In the pictures below you can see some close-ups of the extra parts that come on the command sprue. In the first picture you can see the nicely textured skull decorated banner and the skull decorated head for the orc captain. In the second picture you can see the blowing horn for the musician as well as a large sword for the captain or leading hero. As you can see in the pictures, the details are well enough defined for easy painting.



The boxed set also contains three warrior sprues which each allow you to construct four mountain orc warriors equipped with a variety of bone swords, clubs and two handed weapons. These sprues allow you to bulk out the unit with some savage looking orc warriors while also allowing your to create a unique and diverse unit as all the parts are modular. As with the command sprues you don't receive a lot of spare parts but looking at the price of these miniatures and their quality, you can't really complain.



I have also added some close-ups of the warrior sprues showing the details of the components. In the first picture you can see two of the four possible leg variants along with some of the heads and lower jaws. In the second picture you can see two of the four body variants that are available in the boxed set



In the first picture you can see one of the two-handed weapons of which two are supplied on each warrior sprue. In the second picture you can see some of the one-handed weapons with attached arms while the third picture shows the loose arms which can be assembled with a variety of nice loose weapons.




One of the more controversial parts of the boxed set is the head which is composed out the upper jaw and the lower jaw. This decision allows you to create unique mean-looking heads using the four different heads available. These heads are assembled by glueing the lower jaw into the upper jaw but more on that during the assembly part of this review. You can also see one of the individual hair styles which can be glued directly on the heads to add even more variation.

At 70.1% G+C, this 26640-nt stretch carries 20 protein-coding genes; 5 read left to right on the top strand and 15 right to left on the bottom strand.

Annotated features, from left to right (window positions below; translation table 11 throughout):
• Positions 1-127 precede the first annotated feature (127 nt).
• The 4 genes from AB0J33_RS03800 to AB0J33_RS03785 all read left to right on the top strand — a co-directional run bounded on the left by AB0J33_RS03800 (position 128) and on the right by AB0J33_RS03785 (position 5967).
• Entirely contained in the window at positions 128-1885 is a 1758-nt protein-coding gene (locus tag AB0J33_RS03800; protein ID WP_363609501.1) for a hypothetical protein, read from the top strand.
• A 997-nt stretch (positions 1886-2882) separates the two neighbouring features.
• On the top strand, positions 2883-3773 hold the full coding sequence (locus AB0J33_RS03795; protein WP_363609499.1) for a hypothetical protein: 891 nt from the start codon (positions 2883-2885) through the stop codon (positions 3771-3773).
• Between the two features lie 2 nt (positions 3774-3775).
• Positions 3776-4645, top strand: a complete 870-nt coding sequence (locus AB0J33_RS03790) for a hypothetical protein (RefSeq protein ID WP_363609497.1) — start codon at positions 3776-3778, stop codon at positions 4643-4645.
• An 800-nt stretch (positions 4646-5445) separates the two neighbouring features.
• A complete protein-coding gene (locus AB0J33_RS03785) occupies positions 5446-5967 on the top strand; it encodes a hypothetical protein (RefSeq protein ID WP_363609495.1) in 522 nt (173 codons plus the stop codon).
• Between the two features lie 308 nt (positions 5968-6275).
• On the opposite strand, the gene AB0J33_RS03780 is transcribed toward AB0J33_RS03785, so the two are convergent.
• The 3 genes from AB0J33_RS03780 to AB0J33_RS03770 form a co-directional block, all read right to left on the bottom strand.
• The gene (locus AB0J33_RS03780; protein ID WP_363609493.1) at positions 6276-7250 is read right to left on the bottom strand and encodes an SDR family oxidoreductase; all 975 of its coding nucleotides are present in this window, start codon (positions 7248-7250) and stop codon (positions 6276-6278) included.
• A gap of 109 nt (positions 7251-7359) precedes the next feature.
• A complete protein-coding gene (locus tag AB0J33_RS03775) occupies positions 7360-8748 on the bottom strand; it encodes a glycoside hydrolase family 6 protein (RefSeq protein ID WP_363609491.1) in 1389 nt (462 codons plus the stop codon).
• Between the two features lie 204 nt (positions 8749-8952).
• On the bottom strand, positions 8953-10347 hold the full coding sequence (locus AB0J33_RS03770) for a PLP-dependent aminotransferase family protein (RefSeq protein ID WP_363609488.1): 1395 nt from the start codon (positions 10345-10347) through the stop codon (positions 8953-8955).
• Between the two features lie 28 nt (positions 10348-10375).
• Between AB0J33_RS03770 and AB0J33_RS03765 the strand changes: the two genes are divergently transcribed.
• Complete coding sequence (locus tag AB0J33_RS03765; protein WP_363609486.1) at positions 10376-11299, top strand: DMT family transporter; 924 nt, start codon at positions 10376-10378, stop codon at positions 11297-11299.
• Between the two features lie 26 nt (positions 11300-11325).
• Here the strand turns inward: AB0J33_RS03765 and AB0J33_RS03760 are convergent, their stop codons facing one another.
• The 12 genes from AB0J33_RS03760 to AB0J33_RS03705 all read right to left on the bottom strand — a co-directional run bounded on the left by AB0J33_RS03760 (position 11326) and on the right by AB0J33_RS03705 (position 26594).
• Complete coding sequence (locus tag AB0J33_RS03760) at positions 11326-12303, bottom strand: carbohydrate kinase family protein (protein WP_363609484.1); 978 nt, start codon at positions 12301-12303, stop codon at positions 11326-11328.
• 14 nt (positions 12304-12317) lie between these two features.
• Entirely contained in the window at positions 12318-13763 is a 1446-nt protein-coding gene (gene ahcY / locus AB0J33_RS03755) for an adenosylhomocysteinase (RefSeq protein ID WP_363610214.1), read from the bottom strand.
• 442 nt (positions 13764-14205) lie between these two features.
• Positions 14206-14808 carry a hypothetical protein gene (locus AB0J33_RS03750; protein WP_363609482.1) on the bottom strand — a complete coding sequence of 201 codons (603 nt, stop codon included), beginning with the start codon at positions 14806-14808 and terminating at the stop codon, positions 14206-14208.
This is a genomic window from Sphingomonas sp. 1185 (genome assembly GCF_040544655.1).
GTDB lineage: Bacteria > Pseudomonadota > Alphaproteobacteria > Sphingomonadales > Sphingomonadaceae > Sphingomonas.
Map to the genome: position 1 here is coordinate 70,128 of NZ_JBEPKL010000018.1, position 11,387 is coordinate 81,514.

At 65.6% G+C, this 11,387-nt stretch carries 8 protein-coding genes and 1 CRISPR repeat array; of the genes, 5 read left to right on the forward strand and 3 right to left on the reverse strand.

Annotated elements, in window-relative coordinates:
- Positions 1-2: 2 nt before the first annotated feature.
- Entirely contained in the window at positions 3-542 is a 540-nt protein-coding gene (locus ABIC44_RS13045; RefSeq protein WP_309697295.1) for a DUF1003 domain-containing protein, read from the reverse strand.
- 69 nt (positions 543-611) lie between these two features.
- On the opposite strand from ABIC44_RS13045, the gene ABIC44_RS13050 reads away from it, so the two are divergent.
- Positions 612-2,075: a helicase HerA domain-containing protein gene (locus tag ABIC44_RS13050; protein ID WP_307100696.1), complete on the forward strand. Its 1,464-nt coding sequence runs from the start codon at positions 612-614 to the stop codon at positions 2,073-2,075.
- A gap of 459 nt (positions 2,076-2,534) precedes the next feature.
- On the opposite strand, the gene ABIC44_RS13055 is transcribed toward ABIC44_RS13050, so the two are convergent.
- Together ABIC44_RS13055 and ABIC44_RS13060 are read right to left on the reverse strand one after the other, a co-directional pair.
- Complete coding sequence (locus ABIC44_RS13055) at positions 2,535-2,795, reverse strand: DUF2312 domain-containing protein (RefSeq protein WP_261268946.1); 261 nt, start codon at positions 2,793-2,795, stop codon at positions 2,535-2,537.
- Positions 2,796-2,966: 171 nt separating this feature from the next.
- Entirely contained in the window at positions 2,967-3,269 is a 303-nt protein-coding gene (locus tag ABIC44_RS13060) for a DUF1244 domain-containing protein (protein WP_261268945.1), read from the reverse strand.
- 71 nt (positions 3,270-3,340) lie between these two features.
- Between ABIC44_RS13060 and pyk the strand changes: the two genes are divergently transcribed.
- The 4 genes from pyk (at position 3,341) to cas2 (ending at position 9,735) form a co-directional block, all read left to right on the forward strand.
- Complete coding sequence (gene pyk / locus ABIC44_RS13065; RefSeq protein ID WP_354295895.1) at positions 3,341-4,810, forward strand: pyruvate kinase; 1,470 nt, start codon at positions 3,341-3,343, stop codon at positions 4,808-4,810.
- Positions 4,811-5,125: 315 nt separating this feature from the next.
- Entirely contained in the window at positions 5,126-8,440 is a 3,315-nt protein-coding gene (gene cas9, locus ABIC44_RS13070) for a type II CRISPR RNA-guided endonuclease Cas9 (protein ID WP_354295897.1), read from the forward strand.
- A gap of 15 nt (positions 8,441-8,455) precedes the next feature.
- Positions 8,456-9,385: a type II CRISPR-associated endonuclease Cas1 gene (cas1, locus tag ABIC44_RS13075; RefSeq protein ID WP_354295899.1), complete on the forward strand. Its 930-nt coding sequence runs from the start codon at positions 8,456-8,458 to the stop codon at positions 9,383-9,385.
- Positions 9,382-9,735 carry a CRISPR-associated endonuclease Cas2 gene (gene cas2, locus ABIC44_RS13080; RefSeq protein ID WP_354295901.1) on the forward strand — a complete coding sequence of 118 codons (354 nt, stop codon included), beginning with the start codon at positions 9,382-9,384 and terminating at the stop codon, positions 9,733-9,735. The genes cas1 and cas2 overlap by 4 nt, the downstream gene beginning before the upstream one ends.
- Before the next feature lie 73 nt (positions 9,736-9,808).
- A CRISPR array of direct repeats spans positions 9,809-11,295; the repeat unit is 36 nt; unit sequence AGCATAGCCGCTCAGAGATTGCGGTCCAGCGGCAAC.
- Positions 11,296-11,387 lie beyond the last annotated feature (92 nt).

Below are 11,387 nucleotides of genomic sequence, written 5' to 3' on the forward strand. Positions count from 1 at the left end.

Limited Leave-Non-Alive content

The first 500 pre-orders of this plastic mountain orc infantry boxed set also receive twenty detailled resin bone swords and daggers as a gratitude for their early support. These extra weapons can easily be used to convert your mountain orcs or decorate their bases. I have added a picture of this limited and free extra content and the numerical code marking the special edition below.



The assembly

The assembly of these miniatures is quite straight forward but I can still give you some tips on the assembling process. My first tip would to cut and clean all the parts of a particular sprue and to dry fit your miniatures first. By doing this you make sure you can make four decent looking orcs while also avoiding messing around with plastic glue.

I'm saying this as although these orcs are made modular some parts fit better on certain parts then others. You can still assemble the orcs using parts that don't fit as well but then you may prefer to fill up the gaps using liquid greenstuff or the standard variant. My second tip would be to first assemble the heads seperate from the bodies. As you will need to glue the lower jaw into the upper jaw and when you already glued it to the body this will become very difficult to do. For this review I have managed to assemble the following orcs in a variety of poses.